Issue No. 758
The Corona Crunch
Pushing Back: Inside This Issue
It’s not just a problem for Chinese airlines anymore. Or just airlines in Asia. The Covid-19 virus outbreak is now obliterating demand for travel across the entire world. Suddenly, airlines even hearty and healthy just a week earlier find themselves burning through cash as planes to cities like Milan and Seoul run empty, and as ticket sales evaporate. For the already distressed, the virus could prove lethal, as it already has for one small U.K. carrier: Flybe.
There’s still a chance for the industry to surmount the crisis with just some first and maybe second quarter bruises, if the outbreak slows and life returns to normal by early summer. Perhaps it’s just airline demand delayed, not destroyed. China, it seems, shows some faint signs of a rebound. But right now, the world is a scene of cancelled business meetings, cancelled trips, panicked travelers, government travel warnings, disrupted economies, and tanking stock markets.
And events are moving fast — just as Skift Airline Weekly is preparing to publish, Air New Zealand is scrapping its financial guidance, Korean Air is expressing concerns about its survival, JetBlue is announcing emergency measures to preserve cash, and oil prices are taking another huge tumble. Financial markets open the week in disarray.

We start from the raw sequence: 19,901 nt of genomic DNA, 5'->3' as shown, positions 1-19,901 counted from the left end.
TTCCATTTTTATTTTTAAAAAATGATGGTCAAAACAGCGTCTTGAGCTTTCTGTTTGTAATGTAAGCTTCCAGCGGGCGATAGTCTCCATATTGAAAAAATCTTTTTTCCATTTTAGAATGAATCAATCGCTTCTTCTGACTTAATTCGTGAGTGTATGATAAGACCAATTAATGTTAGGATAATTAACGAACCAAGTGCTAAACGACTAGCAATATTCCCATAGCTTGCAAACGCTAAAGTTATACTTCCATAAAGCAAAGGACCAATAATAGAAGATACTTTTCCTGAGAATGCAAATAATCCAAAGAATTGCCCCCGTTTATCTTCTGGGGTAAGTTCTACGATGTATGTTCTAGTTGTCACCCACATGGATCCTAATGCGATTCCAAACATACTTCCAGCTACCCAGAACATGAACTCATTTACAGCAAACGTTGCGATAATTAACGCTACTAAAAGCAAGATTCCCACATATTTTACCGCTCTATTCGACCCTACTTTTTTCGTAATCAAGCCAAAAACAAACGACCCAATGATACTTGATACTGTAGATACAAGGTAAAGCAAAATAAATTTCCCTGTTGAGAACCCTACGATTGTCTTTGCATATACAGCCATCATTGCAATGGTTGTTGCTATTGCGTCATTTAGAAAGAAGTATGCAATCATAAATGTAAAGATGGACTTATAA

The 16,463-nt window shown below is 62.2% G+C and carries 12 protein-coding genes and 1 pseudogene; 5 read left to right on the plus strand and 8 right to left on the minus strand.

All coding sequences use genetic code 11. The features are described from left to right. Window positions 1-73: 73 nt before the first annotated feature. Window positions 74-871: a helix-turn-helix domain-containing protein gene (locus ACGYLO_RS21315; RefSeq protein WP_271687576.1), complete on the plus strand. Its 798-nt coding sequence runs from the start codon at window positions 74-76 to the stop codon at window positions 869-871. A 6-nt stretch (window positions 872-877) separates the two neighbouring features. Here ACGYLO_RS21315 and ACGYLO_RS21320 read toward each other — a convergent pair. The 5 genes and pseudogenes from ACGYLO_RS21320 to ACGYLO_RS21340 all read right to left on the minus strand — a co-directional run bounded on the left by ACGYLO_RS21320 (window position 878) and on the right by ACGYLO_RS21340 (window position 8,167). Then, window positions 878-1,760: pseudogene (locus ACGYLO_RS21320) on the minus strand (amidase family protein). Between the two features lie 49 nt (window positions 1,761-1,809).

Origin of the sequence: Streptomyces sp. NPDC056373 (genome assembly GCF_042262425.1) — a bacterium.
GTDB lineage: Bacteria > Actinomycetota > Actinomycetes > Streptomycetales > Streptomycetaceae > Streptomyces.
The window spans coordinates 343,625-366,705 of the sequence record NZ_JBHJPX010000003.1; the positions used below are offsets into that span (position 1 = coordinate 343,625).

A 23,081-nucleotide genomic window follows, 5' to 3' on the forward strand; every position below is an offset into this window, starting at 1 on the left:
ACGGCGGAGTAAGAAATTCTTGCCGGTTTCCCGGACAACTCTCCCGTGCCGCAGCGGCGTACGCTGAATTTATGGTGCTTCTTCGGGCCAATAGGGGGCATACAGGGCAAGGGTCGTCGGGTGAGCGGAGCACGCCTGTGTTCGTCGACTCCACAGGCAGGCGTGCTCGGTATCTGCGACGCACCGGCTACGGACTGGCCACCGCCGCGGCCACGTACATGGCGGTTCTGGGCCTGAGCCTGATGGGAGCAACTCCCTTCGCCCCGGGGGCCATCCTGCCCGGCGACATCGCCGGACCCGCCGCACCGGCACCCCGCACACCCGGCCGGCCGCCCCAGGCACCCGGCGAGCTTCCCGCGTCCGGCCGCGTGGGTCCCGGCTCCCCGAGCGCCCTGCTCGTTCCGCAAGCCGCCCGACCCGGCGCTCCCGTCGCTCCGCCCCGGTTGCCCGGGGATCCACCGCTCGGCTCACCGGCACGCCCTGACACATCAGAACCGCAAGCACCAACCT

Airlines like Turkish, Thai, and Aeroflot, all with significant exposure to China, gave their latest assessments of the damage the virus is inflicting. This week, Cathay Pacific reports financial results. And U.S. carriers will provide more commentary at a JPMorgan investor event in Atlanta. Assuming that is, it isn’t cancelled.
The world is facing a huge challenge to prevent the spread of COVID-19 while enabling the global economy to continue functioning. Airlines are on the front line of that challenge and it’s essential that the regulatory community work with us to ensure airlines are able to operate in the most sustainable manner, both economically and environmentally, to alleviate the worst impacts of the crisis.IATA Director General Alexandre de Juniac
- October-December 2019 (3 months)
- Turkish Airlines: $336m/$28m*; 4%
- LATAM: $227m; 12%
- Thai Airways: -$30m; -1%
- Aeroflot: -$107m; -8%
- Air Mauritius: $9m; 1%
Net result in USD; operating margin
*Net profit excluding special items (all operating figures exclude special items)